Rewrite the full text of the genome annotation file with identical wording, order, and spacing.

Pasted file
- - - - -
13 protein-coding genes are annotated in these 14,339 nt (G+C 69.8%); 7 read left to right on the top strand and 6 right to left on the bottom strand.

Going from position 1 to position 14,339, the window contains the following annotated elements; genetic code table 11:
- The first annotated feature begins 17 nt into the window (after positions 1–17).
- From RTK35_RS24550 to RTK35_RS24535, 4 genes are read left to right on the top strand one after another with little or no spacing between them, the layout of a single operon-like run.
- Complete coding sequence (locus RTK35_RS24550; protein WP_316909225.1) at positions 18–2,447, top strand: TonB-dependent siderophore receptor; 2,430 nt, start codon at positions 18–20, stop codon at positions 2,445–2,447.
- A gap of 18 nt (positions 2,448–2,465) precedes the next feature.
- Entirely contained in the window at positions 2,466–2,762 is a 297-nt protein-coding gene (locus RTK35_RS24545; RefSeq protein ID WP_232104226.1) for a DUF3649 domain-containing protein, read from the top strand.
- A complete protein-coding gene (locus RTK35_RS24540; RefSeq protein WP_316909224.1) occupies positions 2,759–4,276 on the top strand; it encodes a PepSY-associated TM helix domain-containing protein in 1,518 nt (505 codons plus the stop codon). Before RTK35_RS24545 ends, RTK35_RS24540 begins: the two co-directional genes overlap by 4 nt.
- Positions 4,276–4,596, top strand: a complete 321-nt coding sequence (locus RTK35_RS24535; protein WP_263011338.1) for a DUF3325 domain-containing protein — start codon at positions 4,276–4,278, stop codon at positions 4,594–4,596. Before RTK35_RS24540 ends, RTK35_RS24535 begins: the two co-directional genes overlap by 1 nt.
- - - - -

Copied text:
13 protein-coding genes are annotated in these 14,339 nt (G+C 69.8%); 7 read left to right on the top strand and 6 right to left on the bottom strand.

Going from position 1 to position 14,339, the window contains the following annotated elements; genetic code table 11:
- The first annotated feature begins 17 nt into the window (after positions 1–17).
- From RTK35_RS24550 to RTK35_RS24535, 4 genes are read left to right on the top strand one after another with little or no spacing between them, the layout of a single operon-like run.
- Complete coding sequence (locus RTK35_RS24550; protein WP_316909225.1) at positions 18–2,447, top strand: TonB-dependent siderophore receptor; 2,430 nt, start codon at positions 18–20, stop codon at positions 2,445–2,447.
- A gap of 18 nt (positions 2,448–2,465) precedes the next feature.
- Entirely contained in the window at positions 2,466–2,762 is a 297-nt protein-coding gene (locus RTK35_RS24545; RefSeq protein ID WP_232104226.1) for a DUF3649 domain-containing protein, read from the top strand.
- A complete protein-coding gene (locus RTK35_RS24540; RefSeq protein WP_316909224.1) occupies positions 2,759–4,276 on the top strand; it encodes a PepSY-associated TM helix domain-containing protein in 1,518 nt (505 codons plus the stop codon). Before RTK35_RS24545 ends, RTK35_RS24540 begins: the two co-directional genes overlap by 4 nt.
- Positions 4,276–4,596, top strand: a complete 321-nt coding sequence (locus RTK35_RS24535; protein WP_263011338.1) for a DUF3325 domain-containing protein — start codon at positions 4,276–4,278, stop codon at positions 4,594–4,596. Before RTK35_RS24540 ends, RTK35_RS24535 begins: the two co-directional genes overlap by 1 nt.